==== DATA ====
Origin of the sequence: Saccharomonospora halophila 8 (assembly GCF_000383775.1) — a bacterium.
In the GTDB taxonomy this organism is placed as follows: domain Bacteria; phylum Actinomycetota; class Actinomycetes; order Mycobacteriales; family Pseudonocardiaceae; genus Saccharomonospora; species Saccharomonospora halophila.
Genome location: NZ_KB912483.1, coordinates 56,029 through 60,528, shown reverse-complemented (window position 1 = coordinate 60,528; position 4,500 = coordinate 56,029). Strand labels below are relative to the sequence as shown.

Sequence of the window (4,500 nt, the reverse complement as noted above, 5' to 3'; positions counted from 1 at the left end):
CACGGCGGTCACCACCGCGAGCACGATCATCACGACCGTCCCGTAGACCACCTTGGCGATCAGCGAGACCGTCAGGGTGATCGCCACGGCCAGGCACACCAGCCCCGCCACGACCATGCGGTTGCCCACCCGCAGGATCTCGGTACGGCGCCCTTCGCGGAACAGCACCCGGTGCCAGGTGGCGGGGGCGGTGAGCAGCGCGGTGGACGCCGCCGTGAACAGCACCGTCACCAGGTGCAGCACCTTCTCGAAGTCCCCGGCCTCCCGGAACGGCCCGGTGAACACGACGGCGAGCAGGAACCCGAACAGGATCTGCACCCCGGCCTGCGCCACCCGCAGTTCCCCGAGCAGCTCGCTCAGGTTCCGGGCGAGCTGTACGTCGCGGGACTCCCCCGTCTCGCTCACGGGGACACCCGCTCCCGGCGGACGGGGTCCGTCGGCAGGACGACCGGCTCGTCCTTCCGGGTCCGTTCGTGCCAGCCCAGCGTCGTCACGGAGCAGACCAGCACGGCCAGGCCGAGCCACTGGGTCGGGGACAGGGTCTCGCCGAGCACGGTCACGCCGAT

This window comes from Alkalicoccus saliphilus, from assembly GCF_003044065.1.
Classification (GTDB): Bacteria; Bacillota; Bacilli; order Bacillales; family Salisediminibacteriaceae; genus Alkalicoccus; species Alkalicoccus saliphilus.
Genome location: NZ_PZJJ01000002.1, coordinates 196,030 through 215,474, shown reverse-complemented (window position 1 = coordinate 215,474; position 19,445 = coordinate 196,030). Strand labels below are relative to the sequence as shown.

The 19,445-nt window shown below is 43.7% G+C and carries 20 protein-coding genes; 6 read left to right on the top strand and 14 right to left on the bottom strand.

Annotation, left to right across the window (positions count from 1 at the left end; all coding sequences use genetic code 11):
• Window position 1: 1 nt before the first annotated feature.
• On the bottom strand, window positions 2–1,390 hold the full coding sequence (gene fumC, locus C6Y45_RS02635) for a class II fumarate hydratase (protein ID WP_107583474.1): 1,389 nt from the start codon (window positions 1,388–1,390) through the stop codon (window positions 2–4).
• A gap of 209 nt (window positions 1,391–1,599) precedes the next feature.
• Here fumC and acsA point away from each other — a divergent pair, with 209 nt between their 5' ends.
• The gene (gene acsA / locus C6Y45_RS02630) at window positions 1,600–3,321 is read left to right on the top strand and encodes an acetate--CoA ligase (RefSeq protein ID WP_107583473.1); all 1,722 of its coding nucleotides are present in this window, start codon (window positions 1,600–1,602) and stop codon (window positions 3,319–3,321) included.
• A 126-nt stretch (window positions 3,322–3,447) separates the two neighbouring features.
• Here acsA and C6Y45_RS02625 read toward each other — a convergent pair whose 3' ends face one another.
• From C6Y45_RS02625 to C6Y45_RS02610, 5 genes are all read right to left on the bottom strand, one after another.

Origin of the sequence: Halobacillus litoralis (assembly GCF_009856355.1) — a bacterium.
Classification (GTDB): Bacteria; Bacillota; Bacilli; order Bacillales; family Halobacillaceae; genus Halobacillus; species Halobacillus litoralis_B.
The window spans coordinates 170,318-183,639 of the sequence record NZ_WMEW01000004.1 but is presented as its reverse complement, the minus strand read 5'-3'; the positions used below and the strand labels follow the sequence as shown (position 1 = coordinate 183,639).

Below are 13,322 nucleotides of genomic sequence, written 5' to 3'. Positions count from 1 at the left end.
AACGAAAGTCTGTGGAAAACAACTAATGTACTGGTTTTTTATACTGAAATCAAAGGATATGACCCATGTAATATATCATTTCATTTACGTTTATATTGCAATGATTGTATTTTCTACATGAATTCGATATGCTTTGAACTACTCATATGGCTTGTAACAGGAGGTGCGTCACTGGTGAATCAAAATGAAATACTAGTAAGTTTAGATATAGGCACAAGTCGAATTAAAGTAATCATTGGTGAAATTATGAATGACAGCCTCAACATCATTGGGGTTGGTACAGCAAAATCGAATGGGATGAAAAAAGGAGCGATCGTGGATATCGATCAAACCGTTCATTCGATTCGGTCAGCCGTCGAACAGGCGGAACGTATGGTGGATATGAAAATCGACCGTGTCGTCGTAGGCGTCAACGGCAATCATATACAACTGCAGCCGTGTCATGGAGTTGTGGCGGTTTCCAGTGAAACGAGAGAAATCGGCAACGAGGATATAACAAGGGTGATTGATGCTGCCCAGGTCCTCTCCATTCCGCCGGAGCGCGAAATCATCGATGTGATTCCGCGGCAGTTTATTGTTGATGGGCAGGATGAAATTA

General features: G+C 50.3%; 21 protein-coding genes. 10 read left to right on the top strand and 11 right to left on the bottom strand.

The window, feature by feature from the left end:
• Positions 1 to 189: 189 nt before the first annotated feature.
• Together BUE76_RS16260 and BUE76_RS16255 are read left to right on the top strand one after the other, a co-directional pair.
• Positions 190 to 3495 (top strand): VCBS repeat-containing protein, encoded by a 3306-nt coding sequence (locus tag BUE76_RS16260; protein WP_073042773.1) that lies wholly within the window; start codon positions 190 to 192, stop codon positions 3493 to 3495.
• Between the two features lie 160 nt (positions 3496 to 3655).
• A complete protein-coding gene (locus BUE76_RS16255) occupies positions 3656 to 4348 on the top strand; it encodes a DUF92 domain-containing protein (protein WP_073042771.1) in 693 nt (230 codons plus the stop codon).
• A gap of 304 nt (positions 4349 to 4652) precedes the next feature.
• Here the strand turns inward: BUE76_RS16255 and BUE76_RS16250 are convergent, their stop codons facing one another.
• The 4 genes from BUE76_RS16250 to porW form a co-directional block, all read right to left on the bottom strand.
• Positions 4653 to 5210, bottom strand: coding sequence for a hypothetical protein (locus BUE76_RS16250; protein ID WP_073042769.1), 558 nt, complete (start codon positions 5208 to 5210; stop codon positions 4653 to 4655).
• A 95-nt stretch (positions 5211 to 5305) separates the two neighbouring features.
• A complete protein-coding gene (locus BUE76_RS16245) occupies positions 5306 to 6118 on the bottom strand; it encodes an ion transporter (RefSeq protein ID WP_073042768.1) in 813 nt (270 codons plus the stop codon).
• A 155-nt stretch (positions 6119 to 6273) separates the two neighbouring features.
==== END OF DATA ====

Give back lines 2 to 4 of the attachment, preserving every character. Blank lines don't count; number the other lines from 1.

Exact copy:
In the GTDB taxonomy this organism is placed as follows: domain Bacteria; phylum Actinomycetota; class Actinomycetes; order Mycobacteriales; family Pseudonocardiaceae; genus Saccharomonospora; species Saccharomonospora halophila.
Genome location: NZ_KB912483.1, coordinates 56,029 through 60,528, shown reverse-complemented (window position 1 = coordinate 60,528; position 4,500 = coordinate 56,029). Strand labels below are relative to the sequence as shown.

Sequence of the window (4,500 nt, the reverse complement as noted above, 5' to 3'; positions counted from 1 at the left end):